GoPro Timelapse Video: Crashing Through the Arctic Sea Ice

A timelapse video clip I shot recently in the Arctic with a GoPro HERO5 Black while our ship was crunching through the Arctic sea ice…

I recently got back from a trip to the Arctic. This is a fun timelapse clip I shot while I was there. It was taken with a GoPro HERO5 Black.

I shot it while our ship was punching through the polar ice pack above 80° north, off the coast of Sjuøyane, a group of seven islands at the northernmost tip of Svalbard. It’s in the Barents Sea well north of the Norwegian mainland. ⠀
The ship, the Polar Pioneer, operated by Aurora Expeditions, isn’t a true icebreaker–that’s a specific kind of design that’s quite different–but with an ice class 1A ice-strengthened hull, it can go places most ships can’t and deal with light sea ice.

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The timelapse makes it look like we were moving fast, but that’s deceptive. Even with a strengthened hull, it can still be very dangerous just crashing into ice. As you can see, some pieces of ice are thicker than others, and from time to time some brought us to a sudden halt. The fastest we were moving through this area was 3 knots, and the captain and crew up on the bridge were on high alert the whole time.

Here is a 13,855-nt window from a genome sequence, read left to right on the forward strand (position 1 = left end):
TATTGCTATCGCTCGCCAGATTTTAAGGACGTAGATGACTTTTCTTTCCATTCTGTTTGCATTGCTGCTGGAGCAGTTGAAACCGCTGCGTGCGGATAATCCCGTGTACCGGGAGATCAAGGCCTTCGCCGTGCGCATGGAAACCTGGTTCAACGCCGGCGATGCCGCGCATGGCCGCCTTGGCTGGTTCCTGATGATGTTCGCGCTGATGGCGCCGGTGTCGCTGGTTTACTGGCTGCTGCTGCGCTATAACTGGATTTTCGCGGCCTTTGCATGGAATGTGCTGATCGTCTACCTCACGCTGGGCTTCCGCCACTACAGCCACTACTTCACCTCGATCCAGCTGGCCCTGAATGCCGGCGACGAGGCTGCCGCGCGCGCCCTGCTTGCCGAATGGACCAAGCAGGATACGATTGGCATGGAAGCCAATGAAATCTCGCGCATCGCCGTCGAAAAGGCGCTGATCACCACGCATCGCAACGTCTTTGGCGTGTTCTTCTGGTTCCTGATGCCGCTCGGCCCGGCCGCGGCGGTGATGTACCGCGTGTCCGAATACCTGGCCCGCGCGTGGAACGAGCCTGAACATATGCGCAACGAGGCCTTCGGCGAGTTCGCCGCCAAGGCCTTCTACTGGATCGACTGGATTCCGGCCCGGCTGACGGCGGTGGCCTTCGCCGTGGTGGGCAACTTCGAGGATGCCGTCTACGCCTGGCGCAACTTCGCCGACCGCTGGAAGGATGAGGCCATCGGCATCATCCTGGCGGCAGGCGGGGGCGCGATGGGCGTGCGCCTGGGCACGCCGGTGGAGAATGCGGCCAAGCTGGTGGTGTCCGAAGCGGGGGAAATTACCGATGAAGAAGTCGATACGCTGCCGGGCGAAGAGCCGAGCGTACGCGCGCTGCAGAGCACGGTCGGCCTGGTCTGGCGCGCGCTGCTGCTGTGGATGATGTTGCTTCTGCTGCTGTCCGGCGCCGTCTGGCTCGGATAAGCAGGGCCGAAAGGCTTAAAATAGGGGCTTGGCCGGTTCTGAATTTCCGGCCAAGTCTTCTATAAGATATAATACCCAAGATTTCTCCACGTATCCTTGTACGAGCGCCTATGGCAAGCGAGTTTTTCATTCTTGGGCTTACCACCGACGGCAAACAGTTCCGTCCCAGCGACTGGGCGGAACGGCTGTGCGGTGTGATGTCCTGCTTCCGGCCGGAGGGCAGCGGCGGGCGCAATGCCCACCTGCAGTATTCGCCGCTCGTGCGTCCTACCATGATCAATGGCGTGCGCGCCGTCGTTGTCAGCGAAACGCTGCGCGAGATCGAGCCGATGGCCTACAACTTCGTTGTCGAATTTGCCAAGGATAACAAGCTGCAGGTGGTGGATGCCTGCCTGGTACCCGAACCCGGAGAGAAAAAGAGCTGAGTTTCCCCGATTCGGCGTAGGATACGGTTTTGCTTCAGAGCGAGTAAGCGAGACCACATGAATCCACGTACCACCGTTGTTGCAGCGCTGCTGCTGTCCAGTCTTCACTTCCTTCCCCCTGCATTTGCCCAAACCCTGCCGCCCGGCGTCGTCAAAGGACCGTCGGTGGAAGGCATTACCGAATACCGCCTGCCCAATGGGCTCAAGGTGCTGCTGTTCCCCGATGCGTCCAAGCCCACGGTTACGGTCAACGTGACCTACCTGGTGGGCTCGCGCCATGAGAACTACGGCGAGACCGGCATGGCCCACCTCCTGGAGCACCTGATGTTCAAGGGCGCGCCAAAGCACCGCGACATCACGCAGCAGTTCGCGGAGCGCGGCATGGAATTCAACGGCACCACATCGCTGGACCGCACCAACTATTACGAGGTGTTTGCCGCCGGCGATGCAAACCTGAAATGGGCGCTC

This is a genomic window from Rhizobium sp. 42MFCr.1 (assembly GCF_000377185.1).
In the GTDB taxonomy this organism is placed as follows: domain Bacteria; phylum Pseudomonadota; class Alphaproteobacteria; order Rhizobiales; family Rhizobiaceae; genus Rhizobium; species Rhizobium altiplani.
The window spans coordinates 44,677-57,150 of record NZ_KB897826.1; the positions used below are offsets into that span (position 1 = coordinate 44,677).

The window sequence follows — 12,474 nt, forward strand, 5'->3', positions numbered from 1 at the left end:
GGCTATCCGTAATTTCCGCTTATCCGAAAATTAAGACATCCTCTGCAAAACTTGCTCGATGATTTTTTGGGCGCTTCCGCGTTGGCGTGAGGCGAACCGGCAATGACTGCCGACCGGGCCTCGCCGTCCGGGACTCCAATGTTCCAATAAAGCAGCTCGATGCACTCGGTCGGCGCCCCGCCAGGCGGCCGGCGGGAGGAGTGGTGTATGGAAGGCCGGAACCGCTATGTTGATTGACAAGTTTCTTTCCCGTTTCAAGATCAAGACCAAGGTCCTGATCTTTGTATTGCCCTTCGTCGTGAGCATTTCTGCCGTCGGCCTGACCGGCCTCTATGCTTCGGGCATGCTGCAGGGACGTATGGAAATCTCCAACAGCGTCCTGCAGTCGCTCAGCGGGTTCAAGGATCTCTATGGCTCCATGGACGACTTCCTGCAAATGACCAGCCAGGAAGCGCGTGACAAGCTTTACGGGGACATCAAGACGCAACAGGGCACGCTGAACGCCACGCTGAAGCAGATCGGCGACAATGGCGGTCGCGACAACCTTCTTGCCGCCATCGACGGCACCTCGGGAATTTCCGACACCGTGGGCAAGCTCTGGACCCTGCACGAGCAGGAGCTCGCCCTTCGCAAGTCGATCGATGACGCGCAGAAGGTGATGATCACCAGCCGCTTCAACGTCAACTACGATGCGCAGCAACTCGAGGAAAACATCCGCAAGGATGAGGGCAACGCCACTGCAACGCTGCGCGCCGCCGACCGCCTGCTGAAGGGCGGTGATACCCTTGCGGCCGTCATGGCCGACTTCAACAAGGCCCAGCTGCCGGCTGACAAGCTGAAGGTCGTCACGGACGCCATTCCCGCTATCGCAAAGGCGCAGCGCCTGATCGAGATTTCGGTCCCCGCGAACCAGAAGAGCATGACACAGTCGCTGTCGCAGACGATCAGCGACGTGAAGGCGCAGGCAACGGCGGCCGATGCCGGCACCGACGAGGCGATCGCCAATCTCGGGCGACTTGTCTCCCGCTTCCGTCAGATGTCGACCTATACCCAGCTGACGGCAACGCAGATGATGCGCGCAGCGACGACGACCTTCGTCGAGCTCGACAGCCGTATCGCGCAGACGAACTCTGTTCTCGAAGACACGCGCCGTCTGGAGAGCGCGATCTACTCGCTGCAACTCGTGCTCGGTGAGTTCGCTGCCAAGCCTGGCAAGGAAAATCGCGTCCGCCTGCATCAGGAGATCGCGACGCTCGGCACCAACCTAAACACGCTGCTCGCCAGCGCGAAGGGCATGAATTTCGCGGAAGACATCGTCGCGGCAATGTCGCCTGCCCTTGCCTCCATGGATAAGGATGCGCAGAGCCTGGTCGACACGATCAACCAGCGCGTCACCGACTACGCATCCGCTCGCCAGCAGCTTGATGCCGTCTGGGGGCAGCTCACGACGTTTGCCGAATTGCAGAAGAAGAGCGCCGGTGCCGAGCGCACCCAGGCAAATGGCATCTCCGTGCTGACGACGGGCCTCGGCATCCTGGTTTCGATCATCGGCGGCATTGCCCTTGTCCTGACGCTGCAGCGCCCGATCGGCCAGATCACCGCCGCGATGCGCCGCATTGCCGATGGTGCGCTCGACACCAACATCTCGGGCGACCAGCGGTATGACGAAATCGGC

We weren’t just crashing through the ice pack because we could. We were looking for polar bears (and found some, but that’s a different post). This is precisely the kind of drifting ice pack where they, and seals they feed on, live on during the summer.

I have more information on the this drift ice here.

Gear Used

This was a very simple setup: a GoPro HERO5 Black mounted on a Jaws clamp (without the goose neck). The clamp was around one of the ship’s rails on the top deck, and the tension was plenty strong enough to keep the camera still relative to the ship, even when we rammed into some of the heavier ice that brought the ship to sudden halt.

I had a bunch of different cameras on hand, but it was hard to beat the combination of simplicity and wide view of the GoPro. Just attach it, press the shutter, and this is what came out. And heavier cameras would have required a more robust mounting method to prevent the shudder every time we hit some ice.

It was shot in timelapse video mode in the 1080p setting. There are a few different segments used here. Some were filmed with a 1-second interval and others with a 2-second interval. I wanted to keep it fairly fluid and not too jumpy, which is why I used the short intervals. None of the segments were long enough to warrant using an external battery.

The still photo at the top of the page was also taken with the same camera, this time in the photo mode using the RAW (gpr) file setting and Protune turned on.

The editing, audio track, and titles were added in Final Cut Pro X. Some sections were retimed in Final Cut to speed them up further to keep the whole thing to a reasonable length.

More GoPro Tips & Tricks:

This post was last modified on March 20, 2020 4:23 pm

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  • I recently bought a GoPro Hero 6 Black (my first ever GoPro!) and a Karma Grip and I stumbled upon your website. I love the tips and explanations for everything! You are so detailed and meticulous about what you write. I hope to implement as much as I can on my upcoming trips to Hong Kong and Cancun this month!